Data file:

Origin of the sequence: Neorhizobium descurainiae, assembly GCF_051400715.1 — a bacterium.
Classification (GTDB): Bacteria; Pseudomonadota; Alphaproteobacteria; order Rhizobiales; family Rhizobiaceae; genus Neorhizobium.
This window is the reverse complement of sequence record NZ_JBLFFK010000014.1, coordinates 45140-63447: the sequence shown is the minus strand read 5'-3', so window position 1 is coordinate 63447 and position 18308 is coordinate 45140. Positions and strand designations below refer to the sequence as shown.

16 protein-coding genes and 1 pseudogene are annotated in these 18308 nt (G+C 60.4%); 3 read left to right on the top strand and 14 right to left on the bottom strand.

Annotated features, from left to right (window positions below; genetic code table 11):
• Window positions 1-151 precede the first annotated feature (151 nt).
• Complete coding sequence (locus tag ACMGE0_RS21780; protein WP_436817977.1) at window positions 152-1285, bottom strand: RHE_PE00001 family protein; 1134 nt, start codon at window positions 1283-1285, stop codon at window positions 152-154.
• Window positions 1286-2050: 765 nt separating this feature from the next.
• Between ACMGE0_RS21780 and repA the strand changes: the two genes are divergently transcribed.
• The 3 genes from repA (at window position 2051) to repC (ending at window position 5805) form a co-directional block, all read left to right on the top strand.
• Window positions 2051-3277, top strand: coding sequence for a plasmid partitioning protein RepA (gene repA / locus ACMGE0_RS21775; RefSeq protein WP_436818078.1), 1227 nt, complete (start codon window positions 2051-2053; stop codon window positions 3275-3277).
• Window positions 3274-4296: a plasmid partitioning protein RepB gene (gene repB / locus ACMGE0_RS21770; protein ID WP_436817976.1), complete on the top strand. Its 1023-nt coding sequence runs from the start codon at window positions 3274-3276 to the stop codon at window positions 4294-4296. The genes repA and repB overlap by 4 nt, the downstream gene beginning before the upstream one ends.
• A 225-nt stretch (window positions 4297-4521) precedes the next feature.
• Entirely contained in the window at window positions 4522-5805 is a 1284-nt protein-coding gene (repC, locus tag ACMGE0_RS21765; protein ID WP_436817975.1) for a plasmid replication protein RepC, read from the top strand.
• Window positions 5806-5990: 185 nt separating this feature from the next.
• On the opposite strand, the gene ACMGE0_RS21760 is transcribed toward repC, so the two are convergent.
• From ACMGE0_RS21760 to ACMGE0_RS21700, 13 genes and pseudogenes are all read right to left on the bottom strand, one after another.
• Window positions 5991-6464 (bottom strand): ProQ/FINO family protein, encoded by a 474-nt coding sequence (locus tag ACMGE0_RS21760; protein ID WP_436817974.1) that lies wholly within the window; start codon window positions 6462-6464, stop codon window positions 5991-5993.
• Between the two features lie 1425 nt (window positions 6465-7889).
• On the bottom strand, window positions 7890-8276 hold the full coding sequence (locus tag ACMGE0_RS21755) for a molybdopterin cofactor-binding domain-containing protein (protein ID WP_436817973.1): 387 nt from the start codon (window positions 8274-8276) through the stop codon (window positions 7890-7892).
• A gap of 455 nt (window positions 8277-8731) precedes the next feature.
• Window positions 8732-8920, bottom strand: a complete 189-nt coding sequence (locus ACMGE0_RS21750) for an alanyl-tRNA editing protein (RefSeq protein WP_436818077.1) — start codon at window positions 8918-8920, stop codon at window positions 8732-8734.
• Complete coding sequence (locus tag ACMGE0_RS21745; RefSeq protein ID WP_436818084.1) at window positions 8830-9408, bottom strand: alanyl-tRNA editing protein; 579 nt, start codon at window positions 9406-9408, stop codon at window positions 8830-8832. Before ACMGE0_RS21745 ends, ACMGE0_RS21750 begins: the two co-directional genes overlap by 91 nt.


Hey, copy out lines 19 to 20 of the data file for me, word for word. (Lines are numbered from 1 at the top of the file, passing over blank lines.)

• Between the two features lie 1425 nt (window positions 6465-7889).
• On the bottom strand, window positions 7890-8276 hold the full coding sequence (locus tag ACMGE0_RS21755) for a molybdopterin cofactor-binding domain-containing protein (protein ID WP_436817973.1): 387 nt from the start codon (window positions 8274-8276) through the stop codon (window positions 7890-7892).